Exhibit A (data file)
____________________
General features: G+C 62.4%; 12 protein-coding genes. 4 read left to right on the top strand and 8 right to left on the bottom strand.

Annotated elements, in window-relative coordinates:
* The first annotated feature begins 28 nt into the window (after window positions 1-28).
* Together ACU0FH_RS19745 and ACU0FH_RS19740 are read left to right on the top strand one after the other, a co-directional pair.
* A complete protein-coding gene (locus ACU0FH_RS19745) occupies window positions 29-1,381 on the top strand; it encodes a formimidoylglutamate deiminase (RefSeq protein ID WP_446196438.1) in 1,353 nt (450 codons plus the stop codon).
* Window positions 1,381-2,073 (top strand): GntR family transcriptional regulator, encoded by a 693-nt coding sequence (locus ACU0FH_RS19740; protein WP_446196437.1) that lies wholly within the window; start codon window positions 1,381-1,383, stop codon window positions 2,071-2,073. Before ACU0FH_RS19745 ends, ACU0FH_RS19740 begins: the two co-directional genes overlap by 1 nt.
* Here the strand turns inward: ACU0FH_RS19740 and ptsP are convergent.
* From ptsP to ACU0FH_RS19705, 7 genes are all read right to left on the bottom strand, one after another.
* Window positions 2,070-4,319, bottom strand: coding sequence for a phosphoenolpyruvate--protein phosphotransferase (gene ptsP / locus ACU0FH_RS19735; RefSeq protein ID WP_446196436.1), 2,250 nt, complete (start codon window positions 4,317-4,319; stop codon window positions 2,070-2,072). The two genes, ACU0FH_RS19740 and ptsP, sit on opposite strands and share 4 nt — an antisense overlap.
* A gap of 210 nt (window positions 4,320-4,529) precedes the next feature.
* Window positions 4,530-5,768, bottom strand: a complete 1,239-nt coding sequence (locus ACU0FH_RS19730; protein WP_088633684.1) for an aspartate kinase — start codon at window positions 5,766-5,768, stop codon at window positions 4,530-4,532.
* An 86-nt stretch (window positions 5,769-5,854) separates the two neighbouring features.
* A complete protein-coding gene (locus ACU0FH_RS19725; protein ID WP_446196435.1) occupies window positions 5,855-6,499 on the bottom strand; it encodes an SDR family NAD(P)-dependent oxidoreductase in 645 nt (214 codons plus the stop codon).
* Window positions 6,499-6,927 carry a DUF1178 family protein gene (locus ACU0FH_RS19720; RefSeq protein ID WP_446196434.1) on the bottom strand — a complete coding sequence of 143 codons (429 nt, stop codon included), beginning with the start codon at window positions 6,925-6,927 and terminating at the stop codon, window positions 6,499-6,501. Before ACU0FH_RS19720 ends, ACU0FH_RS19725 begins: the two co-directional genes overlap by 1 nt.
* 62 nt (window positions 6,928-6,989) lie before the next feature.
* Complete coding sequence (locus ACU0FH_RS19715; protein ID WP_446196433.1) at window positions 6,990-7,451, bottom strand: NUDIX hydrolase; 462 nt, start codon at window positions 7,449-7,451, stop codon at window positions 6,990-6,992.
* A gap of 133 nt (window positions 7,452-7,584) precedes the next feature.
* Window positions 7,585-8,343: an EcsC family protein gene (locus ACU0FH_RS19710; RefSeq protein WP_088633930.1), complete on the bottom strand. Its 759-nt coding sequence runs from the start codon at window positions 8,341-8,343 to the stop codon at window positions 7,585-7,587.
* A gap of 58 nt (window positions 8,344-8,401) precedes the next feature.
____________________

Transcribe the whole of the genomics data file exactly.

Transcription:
General features: G+C 62.4%; 12 protein-coding genes. 4 read left to right on the top strand and 8 right to left on the bottom strand.

Annotated elements, in window-relative coordinates:
* The first annotated feature begins 28 nt into the window (after window positions 1-28).
* Together ACU0FH_RS19745 and ACU0FH_RS19740 are read left to right on the top strand one after the other, a co-directional pair.
* A complete protein-coding gene (locus ACU0FH_RS19745) occupies window positions 29-1,381 on the top strand; it encodes a formimidoylglutamate deiminase (RefSeq protein ID WP_446196438.1) in 1,353 nt (450 codons plus the stop codon).
* Window positions 1,381-2,073 (top strand): GntR family transcriptional regulator, encoded by a 693-nt coding sequence (locus ACU0FH_RS19740; protein WP_446196437.1) that lies wholly within the window; start codon window positions 1,381-1,383, stop codon window positions 2,071-2,073. Before ACU0FH_RS19745 ends, ACU0FH_RS19740 begins: the two co-directional genes overlap by 1 nt.
* Here the strand turns inward: ACU0FH_RS19740 and ptsP are convergent.
* From ptsP to ACU0FH_RS19705, 7 genes are all read right to left on the bottom strand, one after another.
* Window positions 2,070-4,319, bottom strand: coding sequence for a phosphoenolpyruvate--protein phosphotransferase (gene ptsP / locus ACU0FH_RS19735; RefSeq protein ID WP_446196436.1), 2,250 nt, complete (start codon window positions 4,317-4,319; stop codon window positions 2,070-2,072). The two genes, ACU0FH_RS19740 and ptsP, sit on opposite strands and share 4 nt — an antisense overlap.
* A gap of 210 nt (window positions 4,320-4,529) precedes the next feature.
* Window positions 4,530-5,768, bottom strand: a complete 1,239-nt coding sequence (locus ACU0FH_RS19730; protein WP_088633684.1) for an aspartate kinase — start codon at window positions 5,766-5,768, stop codon at window positions 4,530-4,532.
* An 86-nt stretch (window positions 5,769-5,854) separates the two neighbouring features.
* A complete protein-coding gene (locus ACU0FH_RS19725; protein ID WP_446196435.1) occupies window positions 5,855-6,499 on the bottom strand; it encodes an SDR family NAD(P)-dependent oxidoreductase in 645 nt (214 codons plus the stop codon).
* Window positions 6,499-6,927 carry a DUF1178 family protein gene (locus ACU0FH_RS19720; RefSeq protein ID WP_446196434.1) on the bottom strand — a complete coding sequence of 143 codons (429 nt, stop codon included), beginning with the start codon at window positions 6,925-6,927 and terminating at the stop codon, window positions 6,499-6,501. Before ACU0FH_RS19720 ends, ACU0FH_RS19725 begins: the two co-directional genes overlap by 1 nt.
* 62 nt (window positions 6,928-6,989) lie before the next feature.
* Complete coding sequence (locus ACU0FH_RS19715; protein ID WP_446196433.1) at window positions 6,990-7,451, bottom strand: NUDIX hydrolase; 462 nt, start codon at window positions 7,449-7,451, stop codon at window positions 6,990-6,992.
* A gap of 133 nt (window positions 7,452-7,584) precedes the next feature.
* Window positions 7,585-8,343: an EcsC family protein gene (locus ACU0FH_RS19710; RefSeq protein WP_088633930.1), complete on the bottom strand. Its 759-nt coding sequence runs from the start codon at window positions 8,341-8,343 to the stop codon at window positions 7,585-7,587.
* A gap of 58 nt (window positions 8,344-8,401) precedes the next feature.